It's bad enough that 12 sites across Australia's Victorian forests have been targeted for logging — while creating air and soil pollution, the project will unfortunately destroy a wide range of habitats. And recently, 60 endangered greater gliders were found living in these Victorian Forest logging sites, after a night survey was conducted before the project began.
Even though this may be a good sign for the small mammal's population, the logging will likely wipe them out in large numbers.
“The abundance of gliders found by citizen scientists last night is evidence of the disturbing reality: Greater Gliders and VicForests want the same forests, the few left with big, old trees," President of Kinglake Friends of the Forest, Sue McKinnon, stated. “This is a massive community effort to protect our native wildlife from extinction. It is shocking that this work is left up to community members. Making sure that endangered species habitat isn’t logged should be the job of government.”
"We go out at night surveying for threatened fauna because we're trying to stop logging. It's totally heartbreaking to see bush that we've walked in smashed and clear-felled.," Lisa Roberts from Friends of Bats and Habitat Gippsland also stated. "Even in the night, logged forest lets in the light, we can see the light of a smashed logged forest from a long way away. Under the canopy of an old intact forest, you only get glimpses of the moon and stars beyond the trees."
Logging companies have a loophole for targeting native lands.
Community groups from across the Australian state of Victoria took a night survey of local forests, looking for endangered greater gliders in soon-to-be logging sites — and the results were pretty shocking.
12 locations were surveyed, across 6 locations from Toolangi, Black Range near Taggerty, Warburton in the Central Highlands, Alberton West in Gippsland, Colquhoun State Forest in East Gippsland, and Wombat State Forest in the Central West, according to a press release.
As a result, 60 endangered greater gliders were discovered living in a number of these areas. Oddly, even if endangered species are found, they aren't protected by the state — the state doesn't even conduct its own surveys for endangered species. Federal environmental laws supposedly don't dictate native forest logging, because of "regional forest agreements," so logging companies basically have a loophole — and as usual, habitats and nature gets the short end of the stick.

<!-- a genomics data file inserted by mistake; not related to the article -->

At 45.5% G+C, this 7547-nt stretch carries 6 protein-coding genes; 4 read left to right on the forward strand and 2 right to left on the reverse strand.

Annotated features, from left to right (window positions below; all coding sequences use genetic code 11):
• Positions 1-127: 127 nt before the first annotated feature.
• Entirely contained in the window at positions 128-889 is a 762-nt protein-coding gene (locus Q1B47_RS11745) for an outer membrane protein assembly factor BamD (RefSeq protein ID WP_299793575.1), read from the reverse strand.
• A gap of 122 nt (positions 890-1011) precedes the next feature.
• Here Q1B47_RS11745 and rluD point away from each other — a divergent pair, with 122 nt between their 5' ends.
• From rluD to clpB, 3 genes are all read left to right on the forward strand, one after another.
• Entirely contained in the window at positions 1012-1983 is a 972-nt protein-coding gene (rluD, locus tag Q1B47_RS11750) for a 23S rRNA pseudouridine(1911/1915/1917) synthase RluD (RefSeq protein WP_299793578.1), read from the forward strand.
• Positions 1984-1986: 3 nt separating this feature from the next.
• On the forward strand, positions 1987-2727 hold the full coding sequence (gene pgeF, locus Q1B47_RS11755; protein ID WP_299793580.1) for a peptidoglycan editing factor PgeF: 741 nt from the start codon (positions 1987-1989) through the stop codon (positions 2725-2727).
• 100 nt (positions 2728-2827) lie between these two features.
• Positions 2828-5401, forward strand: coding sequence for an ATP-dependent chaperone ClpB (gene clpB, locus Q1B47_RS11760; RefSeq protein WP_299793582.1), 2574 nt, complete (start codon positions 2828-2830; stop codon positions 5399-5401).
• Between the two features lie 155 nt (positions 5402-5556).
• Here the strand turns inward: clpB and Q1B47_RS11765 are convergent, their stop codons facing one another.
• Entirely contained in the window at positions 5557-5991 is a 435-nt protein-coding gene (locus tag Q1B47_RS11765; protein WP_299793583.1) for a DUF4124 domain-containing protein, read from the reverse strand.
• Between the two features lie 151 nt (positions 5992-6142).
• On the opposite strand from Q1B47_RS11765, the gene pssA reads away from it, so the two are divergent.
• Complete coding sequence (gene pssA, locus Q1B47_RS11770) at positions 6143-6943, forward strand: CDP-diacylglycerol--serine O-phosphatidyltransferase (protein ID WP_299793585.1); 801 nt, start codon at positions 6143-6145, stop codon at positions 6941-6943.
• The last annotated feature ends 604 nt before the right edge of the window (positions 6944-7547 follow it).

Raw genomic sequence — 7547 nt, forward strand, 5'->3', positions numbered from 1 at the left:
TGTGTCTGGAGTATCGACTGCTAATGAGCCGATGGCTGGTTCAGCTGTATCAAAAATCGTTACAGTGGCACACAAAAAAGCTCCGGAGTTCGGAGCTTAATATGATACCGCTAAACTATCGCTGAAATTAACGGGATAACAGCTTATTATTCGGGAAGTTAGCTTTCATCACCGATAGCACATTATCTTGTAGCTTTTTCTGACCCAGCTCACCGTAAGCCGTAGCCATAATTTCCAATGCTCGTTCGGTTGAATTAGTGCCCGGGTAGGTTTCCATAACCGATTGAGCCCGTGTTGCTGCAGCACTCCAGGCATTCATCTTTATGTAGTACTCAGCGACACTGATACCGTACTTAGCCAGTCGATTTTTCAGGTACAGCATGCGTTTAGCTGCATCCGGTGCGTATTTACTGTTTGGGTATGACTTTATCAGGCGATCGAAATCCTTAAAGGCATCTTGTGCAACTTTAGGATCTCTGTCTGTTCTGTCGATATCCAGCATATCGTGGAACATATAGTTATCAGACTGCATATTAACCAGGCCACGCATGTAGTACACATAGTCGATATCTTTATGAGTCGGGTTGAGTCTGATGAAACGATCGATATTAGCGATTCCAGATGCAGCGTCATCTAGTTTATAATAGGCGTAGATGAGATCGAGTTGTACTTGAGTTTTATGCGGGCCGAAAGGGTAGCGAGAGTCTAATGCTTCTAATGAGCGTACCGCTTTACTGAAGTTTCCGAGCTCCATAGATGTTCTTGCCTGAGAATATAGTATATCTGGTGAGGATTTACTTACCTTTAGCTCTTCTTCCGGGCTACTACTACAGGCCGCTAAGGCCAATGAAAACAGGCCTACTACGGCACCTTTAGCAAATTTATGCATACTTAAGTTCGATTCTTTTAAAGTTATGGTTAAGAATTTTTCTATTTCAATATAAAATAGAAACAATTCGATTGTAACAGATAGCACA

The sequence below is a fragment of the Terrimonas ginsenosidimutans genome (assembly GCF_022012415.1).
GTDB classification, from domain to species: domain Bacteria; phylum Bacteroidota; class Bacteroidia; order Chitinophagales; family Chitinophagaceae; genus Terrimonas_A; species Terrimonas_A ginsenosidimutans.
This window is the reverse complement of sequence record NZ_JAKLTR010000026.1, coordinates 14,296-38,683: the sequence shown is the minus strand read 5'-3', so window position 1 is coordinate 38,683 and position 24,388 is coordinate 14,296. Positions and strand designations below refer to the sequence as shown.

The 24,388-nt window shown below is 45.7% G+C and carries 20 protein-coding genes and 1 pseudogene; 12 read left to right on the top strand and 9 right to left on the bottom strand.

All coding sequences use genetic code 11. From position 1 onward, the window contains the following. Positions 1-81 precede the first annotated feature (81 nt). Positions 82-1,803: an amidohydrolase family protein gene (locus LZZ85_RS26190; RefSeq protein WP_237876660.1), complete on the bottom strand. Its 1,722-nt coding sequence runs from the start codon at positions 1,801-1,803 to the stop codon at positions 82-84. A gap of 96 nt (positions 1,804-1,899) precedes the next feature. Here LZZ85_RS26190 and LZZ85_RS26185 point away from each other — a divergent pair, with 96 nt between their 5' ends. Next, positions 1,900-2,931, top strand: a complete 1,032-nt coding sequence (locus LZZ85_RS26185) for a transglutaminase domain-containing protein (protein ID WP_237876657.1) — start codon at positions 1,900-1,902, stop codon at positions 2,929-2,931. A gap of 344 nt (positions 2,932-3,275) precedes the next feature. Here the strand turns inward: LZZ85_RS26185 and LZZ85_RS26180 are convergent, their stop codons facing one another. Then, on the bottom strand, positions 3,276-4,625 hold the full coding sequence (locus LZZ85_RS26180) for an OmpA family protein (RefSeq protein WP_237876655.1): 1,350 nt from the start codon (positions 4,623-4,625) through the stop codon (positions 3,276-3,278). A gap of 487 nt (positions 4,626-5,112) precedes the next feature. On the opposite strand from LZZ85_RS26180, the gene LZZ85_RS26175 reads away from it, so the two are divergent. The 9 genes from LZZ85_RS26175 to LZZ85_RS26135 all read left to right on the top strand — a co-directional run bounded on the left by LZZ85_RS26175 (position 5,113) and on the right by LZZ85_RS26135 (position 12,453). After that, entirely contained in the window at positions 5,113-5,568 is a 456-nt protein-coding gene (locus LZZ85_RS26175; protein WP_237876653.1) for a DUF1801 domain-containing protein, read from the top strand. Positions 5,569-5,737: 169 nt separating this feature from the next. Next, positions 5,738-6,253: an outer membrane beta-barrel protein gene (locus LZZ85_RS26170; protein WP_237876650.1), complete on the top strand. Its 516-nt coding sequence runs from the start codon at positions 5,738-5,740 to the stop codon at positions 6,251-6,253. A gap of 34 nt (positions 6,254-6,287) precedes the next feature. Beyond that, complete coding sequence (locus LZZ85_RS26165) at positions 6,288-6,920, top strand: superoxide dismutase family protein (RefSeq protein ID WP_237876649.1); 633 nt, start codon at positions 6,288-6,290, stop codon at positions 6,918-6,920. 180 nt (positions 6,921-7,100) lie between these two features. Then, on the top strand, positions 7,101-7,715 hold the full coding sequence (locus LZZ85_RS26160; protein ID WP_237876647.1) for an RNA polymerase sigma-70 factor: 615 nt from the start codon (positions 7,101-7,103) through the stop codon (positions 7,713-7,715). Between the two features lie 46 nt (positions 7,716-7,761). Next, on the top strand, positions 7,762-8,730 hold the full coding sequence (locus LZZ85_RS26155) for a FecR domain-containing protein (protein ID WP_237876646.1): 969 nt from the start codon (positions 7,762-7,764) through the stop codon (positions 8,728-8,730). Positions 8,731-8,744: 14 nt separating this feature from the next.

“Citizen scientists, conservationists, environment groups and members of the community who conduct wildlife surveys play a vital role in collating data for Victoria’s Biodiversity Atlas," Natalie Hogan, lawyer at Environmental Justice Australia, stated in the press release.
“Our vital ecosystems are currently facing increasing threats from logging and climate change, all in the wake of devastating bushfires, and citizen science is more important than ever.”
Native logging is being phased out, though it may be too late for the greater glider.
Although Victoria's government is phasing out native forest logging by 2030, many argue it will be too late to save the glider population.
McKinnon told The Guardian: “That slide to becoming vulnerable probably took place over only 20 years. But this government has said they will log for another eight years. Those loggers want the same forest that greater gliders need. These places are the only ones left for gliders.”
The forest is basically being liquidated, after spaces between logged areas are now targets. Although greater gliders were deemed endangered by the federal government, per The Guardian, years of bushfires, logging, and global warming continue endangering their habitats.
Various organizations, such as Kinglake Friends of the Forest and Environment East Gippsland have filed lawsuits against VicForests in the state's supreme court. They are temporarily protecting these areas until further notice.